It is good to see more MR people being represented particularly as they are the fastest growing race in the UK, but it gives the impression that being MR is the acceptable face of diversity. Black people do exisit and it important for the self esteem o black youth to see them represented in a positive, light and in positions of perceived beauty - in much the same way as MR people are.

MUM2BLESS Fri 02-Dec-11 19:43:06

Thanks APGifts. Never heard of what you mentioned before.

What is the sitiuation with black families with siblings of varying shades of black. I know black people who have black parents, yet they are very light skinned.

APGifts Sat 26-Nov-11 20:06:17

THE FACTS on Mixed-Race Linage:
1) It is often a surprise for people to learn that,
in reality, there is actually No Such Thing
As a “Light Skinned Black” person.
2) Very few people seem to be aware of the fact that the term
“Light Skinned Black” is really nothing more than a racist
oxymoron created by Racial Supremacists in an effort to
forcibly deny those Mixed-Race individuals, who are of
a Multi-Generational Multiracially-Mixed (MGM-Mixed)
lineage, the right to fully embrace and to also received
public support in choosing to acknowledge the truth
regarding their full ancestral heritage and lineage.
3) The people who have been slapped with
the false label and oxymoronic misnomer
of “Light Skinned Black” person are simply
Mixed-Race individuals — who are from those
families which have been “of a CONTINUALLY
Mixed-Race Lineage THROUGHOUT all of their
multiple generations” (starting with the very
first generation of racial-admixing and
leading to their present generation.).
4) Seeing that every other Mixed-Race group is allowed
the dignity of receiving support in having itself referred to
by the term that it most prefers … the question becomes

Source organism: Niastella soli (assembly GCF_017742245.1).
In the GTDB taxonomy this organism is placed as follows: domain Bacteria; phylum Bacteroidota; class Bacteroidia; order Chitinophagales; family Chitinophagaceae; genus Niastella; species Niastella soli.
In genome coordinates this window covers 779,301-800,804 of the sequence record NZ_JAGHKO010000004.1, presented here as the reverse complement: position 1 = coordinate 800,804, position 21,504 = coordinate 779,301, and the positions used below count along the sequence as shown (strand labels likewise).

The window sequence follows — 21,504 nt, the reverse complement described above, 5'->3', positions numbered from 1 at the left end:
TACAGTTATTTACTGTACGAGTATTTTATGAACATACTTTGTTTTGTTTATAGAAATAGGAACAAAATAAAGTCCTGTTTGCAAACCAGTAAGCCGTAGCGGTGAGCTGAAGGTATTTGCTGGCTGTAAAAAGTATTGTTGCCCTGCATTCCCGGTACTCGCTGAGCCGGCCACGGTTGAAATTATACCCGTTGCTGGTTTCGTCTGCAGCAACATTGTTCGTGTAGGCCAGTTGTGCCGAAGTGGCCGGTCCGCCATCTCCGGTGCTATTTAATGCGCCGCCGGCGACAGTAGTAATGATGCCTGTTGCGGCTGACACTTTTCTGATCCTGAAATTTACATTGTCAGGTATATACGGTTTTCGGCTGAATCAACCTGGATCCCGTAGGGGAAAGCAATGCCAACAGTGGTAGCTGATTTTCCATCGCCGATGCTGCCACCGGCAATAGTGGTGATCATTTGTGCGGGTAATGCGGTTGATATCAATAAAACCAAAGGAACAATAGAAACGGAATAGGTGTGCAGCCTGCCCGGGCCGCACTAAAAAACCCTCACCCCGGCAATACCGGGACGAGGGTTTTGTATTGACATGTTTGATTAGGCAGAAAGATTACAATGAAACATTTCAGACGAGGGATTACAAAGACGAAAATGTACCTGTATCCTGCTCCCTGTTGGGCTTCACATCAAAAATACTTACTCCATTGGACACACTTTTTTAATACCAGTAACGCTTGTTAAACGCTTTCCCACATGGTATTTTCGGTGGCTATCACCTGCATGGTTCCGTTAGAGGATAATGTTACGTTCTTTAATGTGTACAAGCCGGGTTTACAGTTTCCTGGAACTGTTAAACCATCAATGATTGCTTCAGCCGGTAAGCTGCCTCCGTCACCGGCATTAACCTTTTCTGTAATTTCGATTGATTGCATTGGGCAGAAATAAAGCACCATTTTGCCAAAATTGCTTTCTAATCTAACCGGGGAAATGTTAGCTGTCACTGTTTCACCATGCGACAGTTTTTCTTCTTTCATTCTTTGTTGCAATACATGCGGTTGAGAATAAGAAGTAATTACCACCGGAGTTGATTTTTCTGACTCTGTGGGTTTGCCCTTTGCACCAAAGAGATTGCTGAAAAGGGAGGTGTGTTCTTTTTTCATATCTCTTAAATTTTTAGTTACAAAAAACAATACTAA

…“Why should the situation be any different for
those Mixed-Race individuals who are of an
Multi-Generational Multiracially-Mixed
MGM-Mixed) / Mixed-Race Lineage?”.
5) If an MGM-Mixed / Mixed-Race individual would like to
be referred to by the term ‘Mixed-Race’ (which is what they
actually are) rather than by that of “Light-Skinned Black“
(a term, which, once again, has the racist-origin of being
nothing more than an oxymoronic-phrase that was both
created and coined by Racial Supremacists in an effort to
try to deny these Mixed-Race people their right to and support in
publicly acknowledging and also embracing their FULL-Lineage)
there is no reason that they (like every other group on the planet
– whether Mixed-Race or not) should not be allowed the right
to choose the term that society uses in referring to them
(and to have their full-lineage acknowledged within that term).
ALSO …. here is a brief COMMENTARY on … the constant
misapplication of the racist ‘One-Drop Rule’^^ (to the
people who are of any part-Black / Mixed-Race Lineage):
The racist ‘one-drop’ “rule” was made ‘illegal’ in the U.S. in
1967 by the U.S. Supreme Court the ‘Loving vs. VA’ case
(i.e. The ‘Loving’ case) – where the U.S. Supreme Court ruled ...
--- 1) All ‘Anti-Miscegenation’ Laws found throughout the U.S.;
--- 2) The racist ‘VA Racial Integrity Act’ (upon which most
of the anti-miscegenation ‘laws’ were founded); and
--- 3) The ('black-lineage mocking' and exceedingly) racist
‘One-Drop Rule’ (upon which the ‘Act’ was based.)
… as being ‘UN-Constitutional’ (i.e. illegal, banned, etc.)
due to the fact that it was both 'racist' and 'unscientific'.]
Listed below are links to data on the Historical MYTH
of a Color-Based / Slave-Role HIERARCHY — as well
as the Urban LEGEND of Paper-Bag, Blue-Vein and
Other Allegations of Features-Based Entry ‘TESTS’:
If there are any questions regarding the information
presented, I can be reached anytime at the email
address and / or websites noted below.
Thank you and have a good day.
– AllPeople (AP) G.i.f.t.s.
Founder and Moderator of the following
online Lineage-Discussion Communities

MUM2BLESS Mon 07-Nov-11 22:15:28

Been informed that this not the longest talk. It has generated lots of comments.

Its interesting to hear the different views on this topic.